We’re getting pretty excited about our upcoming annual visit to Hawaii.
Backcountry Journeys travels to the Big Island each January because we feel it to be one of the most photographically interesting and strangely beautiful locations on Earth. And oh, yeah, its warm there in January – An amazing break from the cold temperatures most of us deal with during winter.
The variety of things we photograph while in Hawaii is incredible, ranging from sea turtles, lush waterfalls, coastal sunsets and even Humpback Whales!
Did you know that roughly 10,000 Humpback Whales use Hawaiʻi’s waters as their principle wintering ground?
This is a true tidbit about the glorious Humpback Whale, an animal that our Backcountry Journeys group will set out to photograph during our Big Island of Hawaii tour which is set to run January 5th – 11th, 2020. We’ll take a morning private charter boat to look for and photograph Humpback Wales along the Northern Kohala Coast. Click here to reserve your spot on this tour!
As mentioned above, the tour offers a great deal of variety. We’ll travel to Volcanoes National Park, Hilo, Mauna Kea and more. But, we thought taking a moment for some Humpback Whales Trivia would be a fun way to get some excitement flowing for some Hawaiian Humpback Whale photography!
So, here we go…
Did you know?
- Humpback whales are found in every ocean in the world.
- They have dark backs, light bellies, pleats on their throats, and a small hump in front of their dorsal fin, leading to the common name of “humpback.”
- North Pacific Humpback Whales leave the icy waters around Alaska during the fall, swimming practically non-stop for nearly 6 to 8 weeks before reaching their Hawaiian winter home, where they mate, give birth, and nurture their calves.
- This annual migration is roughly 6,000 miles, making it one of the longest of any mammal.
- Humpback Whales sing long and complex “songs”, that typically last between 10 and 20 minutes and that can be repeated for hours.
- Scientists are studying these sounds to decipher their meaning, but its believed that most likely the humpbacks sing to communicate with others and to attract.
- Hawai‘i is the only state in the United States where humpback whales mate, calve and nurse their young.
- It is suspected that Humpbacks find Hawaii suitable because of the warm waters, the underwater visibility, the variety of ocean depths, and the lack of natural predators.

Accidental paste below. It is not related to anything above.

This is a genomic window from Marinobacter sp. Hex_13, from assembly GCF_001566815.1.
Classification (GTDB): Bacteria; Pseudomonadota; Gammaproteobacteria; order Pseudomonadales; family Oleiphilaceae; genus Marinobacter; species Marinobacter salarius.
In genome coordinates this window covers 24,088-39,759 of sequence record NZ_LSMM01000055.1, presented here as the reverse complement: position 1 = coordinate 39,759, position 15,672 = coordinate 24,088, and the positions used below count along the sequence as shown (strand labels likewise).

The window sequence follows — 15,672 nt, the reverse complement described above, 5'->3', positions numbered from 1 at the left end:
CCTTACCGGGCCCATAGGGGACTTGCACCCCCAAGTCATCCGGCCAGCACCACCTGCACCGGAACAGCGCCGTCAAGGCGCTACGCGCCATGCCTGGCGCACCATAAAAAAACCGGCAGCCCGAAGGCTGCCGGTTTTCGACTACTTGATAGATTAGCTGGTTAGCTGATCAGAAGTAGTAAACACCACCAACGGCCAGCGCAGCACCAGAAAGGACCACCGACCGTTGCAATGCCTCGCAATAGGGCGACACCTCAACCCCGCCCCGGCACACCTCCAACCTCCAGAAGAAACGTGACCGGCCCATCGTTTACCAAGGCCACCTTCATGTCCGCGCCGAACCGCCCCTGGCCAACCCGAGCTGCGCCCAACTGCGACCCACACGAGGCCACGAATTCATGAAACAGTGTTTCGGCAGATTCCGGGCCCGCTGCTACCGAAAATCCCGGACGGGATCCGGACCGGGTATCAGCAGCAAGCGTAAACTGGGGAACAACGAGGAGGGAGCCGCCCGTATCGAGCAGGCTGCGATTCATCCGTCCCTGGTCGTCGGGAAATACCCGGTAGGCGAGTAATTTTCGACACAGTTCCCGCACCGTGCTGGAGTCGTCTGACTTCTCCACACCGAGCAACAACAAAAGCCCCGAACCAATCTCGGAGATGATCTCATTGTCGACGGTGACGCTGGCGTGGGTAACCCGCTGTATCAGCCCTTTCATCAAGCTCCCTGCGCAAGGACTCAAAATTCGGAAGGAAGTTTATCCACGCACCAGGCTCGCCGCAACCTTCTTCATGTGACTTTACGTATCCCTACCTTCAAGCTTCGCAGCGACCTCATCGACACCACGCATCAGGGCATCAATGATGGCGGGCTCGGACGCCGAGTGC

- During whale season, you can see whales from every coastline in Hawaii. Just like us, the humpback whales like some parts of Hawaii more than other parts, but there really isn’t a “whale-free” part of Hawaii.
- Humpback whales cannot breathe underwater, but they can hold their breath for a long time. Look for them to resurface every 7 – 20 minutes to take a breath of air, and while they are at the surface they often perform some acrobatic stunts that are possibly used to communicate.
And it is during these moments of acrobatic stunts that we get to see their majesty from our boat while photographing the Humpback Whale. Whether its a “blow,” a “tail slap,” “fluke-up dive,” or a “breach,” these acrobatic behaviors are a spectacle to witness. And it is just a small part of what Backcountry Journeys The Big Island of Hawaii tour has waiting for you!
Humpback Whale Facts:
Kenton Krueger has spent the past several years guiding backpackers, hikers and photographers into the wild places of the American West such as Grand Canyon, Yellowstone, Yosemite, Glacier, Katmai, Zion and Bryce Canyon National Parks, as well as internationally in Costa Rica. In addition to backpacking and camping, his adventures include rock climbing, exploring the slot canyons of southern Utah, mountain biking, and bagging 14ers in Colorado’s San Juan Mountain Mountain Range. Kenton is a trail runner, former pilot, and has had several of his writings and photographs published in the Omaha World-Herald newspaper. Kenton looks forward to utilizing his years of guiding experience, combined with his passion and experience behind the lens to provide memorable and unforgettable experiences at the wild places we will visit together.
Don’t Miss the Next Session of BCJ “Live”
Backyard Bird Photography: Simple Techniques for Wildlife Close to Home
with Russell Graves
Tuesday, March 9th, 2021 at 11 am (Mountain)